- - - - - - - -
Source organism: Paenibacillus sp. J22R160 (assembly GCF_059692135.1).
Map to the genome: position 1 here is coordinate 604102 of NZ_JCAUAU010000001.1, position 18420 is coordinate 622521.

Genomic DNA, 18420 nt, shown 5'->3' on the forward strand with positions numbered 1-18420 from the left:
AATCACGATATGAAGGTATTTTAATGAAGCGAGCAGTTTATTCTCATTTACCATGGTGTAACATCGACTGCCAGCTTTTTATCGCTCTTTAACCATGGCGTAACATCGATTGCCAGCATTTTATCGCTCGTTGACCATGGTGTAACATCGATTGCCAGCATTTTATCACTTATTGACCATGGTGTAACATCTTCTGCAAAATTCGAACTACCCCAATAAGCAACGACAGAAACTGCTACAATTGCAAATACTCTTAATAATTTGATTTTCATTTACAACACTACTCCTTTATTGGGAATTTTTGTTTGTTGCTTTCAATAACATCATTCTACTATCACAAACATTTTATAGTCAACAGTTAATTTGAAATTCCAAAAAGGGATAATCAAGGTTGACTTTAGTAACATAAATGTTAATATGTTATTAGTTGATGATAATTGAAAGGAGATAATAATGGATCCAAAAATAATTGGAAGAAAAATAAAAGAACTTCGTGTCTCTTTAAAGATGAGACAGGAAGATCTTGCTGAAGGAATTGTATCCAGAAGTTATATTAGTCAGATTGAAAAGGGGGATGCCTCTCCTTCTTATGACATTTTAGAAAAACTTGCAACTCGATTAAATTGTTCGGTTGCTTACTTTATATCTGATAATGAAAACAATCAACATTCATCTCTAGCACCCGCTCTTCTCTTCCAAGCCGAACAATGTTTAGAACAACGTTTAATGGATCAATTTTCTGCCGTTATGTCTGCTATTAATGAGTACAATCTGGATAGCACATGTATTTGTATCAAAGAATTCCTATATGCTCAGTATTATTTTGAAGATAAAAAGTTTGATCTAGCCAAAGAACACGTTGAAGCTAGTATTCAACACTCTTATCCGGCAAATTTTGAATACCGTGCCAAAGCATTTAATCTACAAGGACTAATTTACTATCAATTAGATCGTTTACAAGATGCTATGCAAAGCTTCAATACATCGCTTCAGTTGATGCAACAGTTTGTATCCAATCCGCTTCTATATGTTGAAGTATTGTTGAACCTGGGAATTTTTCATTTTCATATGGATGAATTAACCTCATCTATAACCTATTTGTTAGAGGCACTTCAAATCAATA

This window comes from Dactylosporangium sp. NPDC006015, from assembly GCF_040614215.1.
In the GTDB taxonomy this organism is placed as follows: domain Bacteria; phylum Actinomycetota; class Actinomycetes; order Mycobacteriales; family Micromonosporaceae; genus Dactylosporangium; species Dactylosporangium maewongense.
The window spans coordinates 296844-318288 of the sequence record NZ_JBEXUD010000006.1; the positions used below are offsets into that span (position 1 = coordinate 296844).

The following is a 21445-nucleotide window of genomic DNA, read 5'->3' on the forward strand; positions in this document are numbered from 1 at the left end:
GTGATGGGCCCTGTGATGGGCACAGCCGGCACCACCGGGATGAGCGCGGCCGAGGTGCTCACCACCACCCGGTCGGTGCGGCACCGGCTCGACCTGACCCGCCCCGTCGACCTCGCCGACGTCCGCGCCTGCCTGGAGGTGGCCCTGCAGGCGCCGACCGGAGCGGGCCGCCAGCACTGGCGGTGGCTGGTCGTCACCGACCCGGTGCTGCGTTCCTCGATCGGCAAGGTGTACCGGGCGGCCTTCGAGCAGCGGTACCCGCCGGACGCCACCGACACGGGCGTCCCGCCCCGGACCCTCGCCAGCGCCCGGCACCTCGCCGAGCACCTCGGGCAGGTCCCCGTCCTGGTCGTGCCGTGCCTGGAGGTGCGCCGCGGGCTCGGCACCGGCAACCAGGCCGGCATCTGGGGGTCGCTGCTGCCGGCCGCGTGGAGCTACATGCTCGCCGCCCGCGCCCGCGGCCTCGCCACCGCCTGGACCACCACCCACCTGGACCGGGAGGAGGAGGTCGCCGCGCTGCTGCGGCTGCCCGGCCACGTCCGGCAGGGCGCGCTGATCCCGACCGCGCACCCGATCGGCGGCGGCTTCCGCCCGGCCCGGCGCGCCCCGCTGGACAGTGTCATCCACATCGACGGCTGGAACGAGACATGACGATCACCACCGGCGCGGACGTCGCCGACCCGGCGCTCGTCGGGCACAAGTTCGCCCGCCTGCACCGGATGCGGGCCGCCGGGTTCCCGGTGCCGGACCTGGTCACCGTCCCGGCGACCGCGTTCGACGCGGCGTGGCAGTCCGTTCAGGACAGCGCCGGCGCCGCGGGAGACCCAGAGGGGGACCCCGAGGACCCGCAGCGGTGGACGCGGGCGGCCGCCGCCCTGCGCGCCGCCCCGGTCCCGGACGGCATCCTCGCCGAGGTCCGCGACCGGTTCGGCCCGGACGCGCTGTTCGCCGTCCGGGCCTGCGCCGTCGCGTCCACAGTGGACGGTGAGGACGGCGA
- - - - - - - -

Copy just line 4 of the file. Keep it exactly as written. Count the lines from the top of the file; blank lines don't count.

AATCACGATATGAAGGTATTTTAATGAAGCGAGCAGTTTATTCTCATTTACCATGGTGTAACATCGACTGCCAGCTTTTTATCGCTCTTTAACCATGGCGTAACATCGATTGCCAGCATTTTATCGCTCGTTGACCATGGTGTAACATCGATTGCCAGCATTTTATCACTTATTGACCATGGTGTAACATCTTCTGCAAAATTCGAACTACCCCAATAAGCAACGACAGAAACTGCTACAATTGCAAATACTCTTAATAATTTGATTTTCATTTACAACACTACTCCTTTATTGGGAATTTTTGTTTGTTGCTTTCAATAACATCATTCTACTATCACAAACATTTTATAGTCAACAGTTAATTTGAAATTCCAAAAAGGGATAATCAAGGTTGACTTTAGTAACATAAATGTTAATATGTTATTAGTTGATGATAATTGAAAGGAGATAATAATGGATCCAAAAATAATTGGAAGAAAAATAAAAGAACTTCGTGTCTCTTTAAAGATGAGACAGGAAGATCTTGCTGAAGGAATTGTATCCAGAAGTTATATTAGTCAGATTGAAAAGGGGGATGCCTCTCCTTCTTATGACATTTTAGAAAAACTTGCAACTCGATTAAATTGTTCGGTTGCTTACTTTATATCTGATAATGAAAACAATCAACATTCATCTCTAGCACCCGCTCTTCTCTTCCAAGCCGAACAATGTTTAGAACAACGTTTAATGGATCAATTTTCTGCCGTTATGTCTGCTATTAATGAGTACAATCTGGATAGCACATGTATTTGTATCAAAGAATTCCTATATGCTCAGTATTATTTTGAAGATAAAAAGTTTGATCTAGCCAAAGAACACGTTGAAGCTAGTATTCAACACTCTTATCCGGCAAATTTTGAATACCGTGCCAAAGCATTTAATCTACAAGGACTAATTTACTATCAATTAGATCGTTTACAAGATGCTATGCAAAGCTTCAATACATCGCTTCAGTTGATGCAACAGTTTGTATCCAATCCGCTTCTATATGTTGAAGTATTGTTGAACCTGGGAATTTTTCATTTTCATATGGATGAATTAACCTCATCTATAACCTATTTGTTAGAGGCACTTCAAATCAATA